Complete Chronological Cue List and Analysis of the John Williams Score
By John Takis

To begin, I want to thank Ricard for publishing this article, and for continuing to maintain such a vibrant and up-to-date resource and gathering place for John Williams fans online. I also want to note that the content of this article is based on analysis of the original soundtrack CD and several careful viewings of the film, notepad in-hand. I do not have access to any music that has not been made publicly available, and any inquiries along those lines will be ignored.

This is not a “review” of the film or score to Indiana Jones and the Kingdom of the Crystal Skull, although my personal opinions do creep in from time to time. I have made no effort here to chronicle the history of the production, or to provide much scholarly analysis of the music. My work is, rather, intended as a resource for fans seeking a convenient and comprehensive guide to the score, both as presented on the album and in the film. In doing so, I have tried to draw attention to those points of interest which seemed most relevant. I apologize in advance for any errors or omissions, and will do my best to submit updates and/or corrections as necessary.


 IMPORTANT NOTE: Not all album track titles correspond accurately to their contents with respect to the film! See section II for more details.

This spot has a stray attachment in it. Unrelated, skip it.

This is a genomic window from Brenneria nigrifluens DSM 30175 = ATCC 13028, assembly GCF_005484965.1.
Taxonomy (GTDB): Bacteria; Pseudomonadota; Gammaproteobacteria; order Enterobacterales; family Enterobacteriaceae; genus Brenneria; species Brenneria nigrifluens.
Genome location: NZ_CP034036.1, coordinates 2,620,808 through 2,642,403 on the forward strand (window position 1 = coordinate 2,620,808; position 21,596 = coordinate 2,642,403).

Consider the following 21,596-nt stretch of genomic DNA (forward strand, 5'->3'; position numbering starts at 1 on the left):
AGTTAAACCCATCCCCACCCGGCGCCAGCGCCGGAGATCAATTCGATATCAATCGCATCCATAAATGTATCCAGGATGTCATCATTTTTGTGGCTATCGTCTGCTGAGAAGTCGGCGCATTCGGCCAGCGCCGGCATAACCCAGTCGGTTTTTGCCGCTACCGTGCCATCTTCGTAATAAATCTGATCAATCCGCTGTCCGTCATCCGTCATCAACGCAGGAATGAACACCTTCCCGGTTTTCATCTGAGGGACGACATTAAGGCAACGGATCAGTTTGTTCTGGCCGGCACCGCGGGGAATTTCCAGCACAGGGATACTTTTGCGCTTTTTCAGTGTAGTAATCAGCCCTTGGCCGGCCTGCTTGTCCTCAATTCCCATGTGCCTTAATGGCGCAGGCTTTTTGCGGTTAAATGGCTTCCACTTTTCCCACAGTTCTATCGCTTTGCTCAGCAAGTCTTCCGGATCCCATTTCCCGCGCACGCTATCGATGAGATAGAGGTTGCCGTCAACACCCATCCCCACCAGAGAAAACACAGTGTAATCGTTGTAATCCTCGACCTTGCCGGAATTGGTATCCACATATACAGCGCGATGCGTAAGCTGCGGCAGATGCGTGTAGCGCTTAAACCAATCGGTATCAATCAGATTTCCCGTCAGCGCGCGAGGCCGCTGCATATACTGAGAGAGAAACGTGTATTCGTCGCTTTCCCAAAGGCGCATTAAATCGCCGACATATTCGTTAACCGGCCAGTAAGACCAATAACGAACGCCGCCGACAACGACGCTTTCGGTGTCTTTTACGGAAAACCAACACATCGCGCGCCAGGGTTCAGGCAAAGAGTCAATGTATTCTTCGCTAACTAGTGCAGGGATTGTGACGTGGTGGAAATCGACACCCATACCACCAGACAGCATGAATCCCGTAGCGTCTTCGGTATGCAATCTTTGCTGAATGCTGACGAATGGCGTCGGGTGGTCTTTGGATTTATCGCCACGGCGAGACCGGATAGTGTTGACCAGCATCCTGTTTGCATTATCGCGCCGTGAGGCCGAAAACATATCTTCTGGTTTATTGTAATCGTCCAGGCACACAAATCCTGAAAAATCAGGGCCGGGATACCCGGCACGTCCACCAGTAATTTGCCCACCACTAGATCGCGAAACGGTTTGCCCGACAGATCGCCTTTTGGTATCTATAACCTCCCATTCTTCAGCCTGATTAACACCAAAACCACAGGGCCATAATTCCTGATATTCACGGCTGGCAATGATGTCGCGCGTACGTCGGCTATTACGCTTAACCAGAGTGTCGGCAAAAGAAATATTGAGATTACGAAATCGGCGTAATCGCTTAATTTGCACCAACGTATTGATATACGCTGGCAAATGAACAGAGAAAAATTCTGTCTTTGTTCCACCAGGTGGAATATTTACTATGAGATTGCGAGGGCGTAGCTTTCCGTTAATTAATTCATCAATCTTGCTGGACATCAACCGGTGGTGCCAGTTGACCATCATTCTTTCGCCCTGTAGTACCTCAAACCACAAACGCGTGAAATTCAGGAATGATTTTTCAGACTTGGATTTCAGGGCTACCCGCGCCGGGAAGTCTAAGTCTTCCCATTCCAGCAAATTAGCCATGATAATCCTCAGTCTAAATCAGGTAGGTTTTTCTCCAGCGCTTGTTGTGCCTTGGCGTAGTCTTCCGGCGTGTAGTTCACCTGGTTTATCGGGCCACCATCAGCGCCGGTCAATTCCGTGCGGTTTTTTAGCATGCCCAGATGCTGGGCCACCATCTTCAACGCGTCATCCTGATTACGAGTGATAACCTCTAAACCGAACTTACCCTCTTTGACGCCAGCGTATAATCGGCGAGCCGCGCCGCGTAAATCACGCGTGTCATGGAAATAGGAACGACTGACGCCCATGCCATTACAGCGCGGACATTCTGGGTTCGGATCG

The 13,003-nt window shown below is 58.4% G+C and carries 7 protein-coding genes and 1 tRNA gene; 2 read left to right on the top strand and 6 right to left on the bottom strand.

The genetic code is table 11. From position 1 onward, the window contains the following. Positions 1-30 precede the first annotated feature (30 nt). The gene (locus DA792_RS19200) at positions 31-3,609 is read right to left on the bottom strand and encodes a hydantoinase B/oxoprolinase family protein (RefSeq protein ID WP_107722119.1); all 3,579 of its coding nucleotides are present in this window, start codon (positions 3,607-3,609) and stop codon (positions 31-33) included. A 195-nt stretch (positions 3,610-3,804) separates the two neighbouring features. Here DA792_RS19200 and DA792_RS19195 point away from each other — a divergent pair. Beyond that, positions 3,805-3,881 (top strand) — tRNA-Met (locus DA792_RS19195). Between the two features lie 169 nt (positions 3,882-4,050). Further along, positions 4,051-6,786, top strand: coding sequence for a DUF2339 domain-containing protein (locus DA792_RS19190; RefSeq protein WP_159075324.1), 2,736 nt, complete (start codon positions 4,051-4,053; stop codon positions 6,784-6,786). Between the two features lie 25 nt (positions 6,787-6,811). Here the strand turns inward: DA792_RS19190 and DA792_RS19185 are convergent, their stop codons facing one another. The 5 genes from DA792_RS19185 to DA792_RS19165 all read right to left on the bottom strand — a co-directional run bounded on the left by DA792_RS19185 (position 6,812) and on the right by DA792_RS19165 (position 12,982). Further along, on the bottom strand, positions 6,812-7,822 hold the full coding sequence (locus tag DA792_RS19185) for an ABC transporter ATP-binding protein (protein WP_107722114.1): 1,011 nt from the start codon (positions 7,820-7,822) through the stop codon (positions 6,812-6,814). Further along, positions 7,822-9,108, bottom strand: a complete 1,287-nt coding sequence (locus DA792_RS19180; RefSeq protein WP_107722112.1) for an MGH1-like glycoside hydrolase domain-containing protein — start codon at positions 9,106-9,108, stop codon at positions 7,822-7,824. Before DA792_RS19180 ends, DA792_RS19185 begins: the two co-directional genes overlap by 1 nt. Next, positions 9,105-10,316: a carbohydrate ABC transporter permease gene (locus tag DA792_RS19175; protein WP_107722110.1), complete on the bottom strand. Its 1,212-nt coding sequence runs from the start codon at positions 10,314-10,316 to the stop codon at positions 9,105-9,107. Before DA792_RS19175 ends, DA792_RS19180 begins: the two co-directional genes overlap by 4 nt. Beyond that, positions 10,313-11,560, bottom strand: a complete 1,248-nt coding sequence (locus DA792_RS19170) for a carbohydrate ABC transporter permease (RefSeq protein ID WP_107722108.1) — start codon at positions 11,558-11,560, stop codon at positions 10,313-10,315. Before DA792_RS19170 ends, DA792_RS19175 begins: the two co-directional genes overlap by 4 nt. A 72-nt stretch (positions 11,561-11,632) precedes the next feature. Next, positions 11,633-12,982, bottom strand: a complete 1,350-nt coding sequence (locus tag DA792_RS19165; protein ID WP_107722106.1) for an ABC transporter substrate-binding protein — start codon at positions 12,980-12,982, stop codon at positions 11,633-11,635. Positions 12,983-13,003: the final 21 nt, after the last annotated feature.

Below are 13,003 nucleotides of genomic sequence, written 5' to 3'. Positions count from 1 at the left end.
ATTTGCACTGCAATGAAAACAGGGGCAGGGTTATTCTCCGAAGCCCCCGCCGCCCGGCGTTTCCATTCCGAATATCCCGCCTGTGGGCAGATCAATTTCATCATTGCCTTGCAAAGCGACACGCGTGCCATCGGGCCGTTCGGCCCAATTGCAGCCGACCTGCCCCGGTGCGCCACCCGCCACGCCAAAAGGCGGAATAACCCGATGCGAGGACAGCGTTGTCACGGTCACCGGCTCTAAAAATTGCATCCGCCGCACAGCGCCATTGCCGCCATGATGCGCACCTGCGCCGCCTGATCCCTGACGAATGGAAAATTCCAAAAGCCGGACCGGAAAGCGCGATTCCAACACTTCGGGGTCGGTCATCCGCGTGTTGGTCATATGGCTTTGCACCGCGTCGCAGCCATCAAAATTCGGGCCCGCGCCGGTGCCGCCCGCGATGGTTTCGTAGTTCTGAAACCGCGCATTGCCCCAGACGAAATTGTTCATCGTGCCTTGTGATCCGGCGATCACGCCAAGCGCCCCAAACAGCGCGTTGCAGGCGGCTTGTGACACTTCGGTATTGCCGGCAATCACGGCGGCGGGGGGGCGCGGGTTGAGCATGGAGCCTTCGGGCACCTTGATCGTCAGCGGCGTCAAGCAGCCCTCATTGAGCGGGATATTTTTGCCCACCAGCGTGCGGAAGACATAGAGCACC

Title Length Availability
Concert Versions:
A. Raiders March 5:06 Track 1
B. Call Of The Crystal 3:49 Track 2
C. The Adventures Of Mutt 3:12 Track 3
D. Irina’s Theme 2:26 Track 4
The Complete Film Score:
1. Opening Logo 0:15 Unreleased
2. Nevada, 1957 4:06 Unreleased
3. The Spell Of The Skull 4:24 Track 6
4. Warehouse Escape 6:07 Unreleased
5. Doom Town 1:02 Unreleased
6. Mushroom Cloud 0:25 Unreleased
7. Spalko’s Dossier 1:19 Unreleased
8. Resignation 0:31 Unreleased
9. Photo Of Dad 1:37 Unreleased
10. The Legend Of Akator 0:55 Unreleased
11. KGB Agents 0:41 Unreleased
12. A Whirl Through Academe 3:33 Track 8
13. The Journey To Peru 3:07 Track 7
14. Oxley’s Dilemma 2:15 Track 15, 0:00-2:15
15. The Chauchilla Graveyard 1:16 Unreleased
16. Grave Robbers 0:56 Track 12, 0:00-0:56
17. Secret Doors And Scorpions 2:17 Track 14
18. Into The Crypt 3:55 Unreleased
19. Orellana’s Cradle 4:22 Track 11
20. Saucer Men 1:23 Unreleased
21. “Return” 3:12 Track 9
22. Automatic Writing 2:30 Unreleased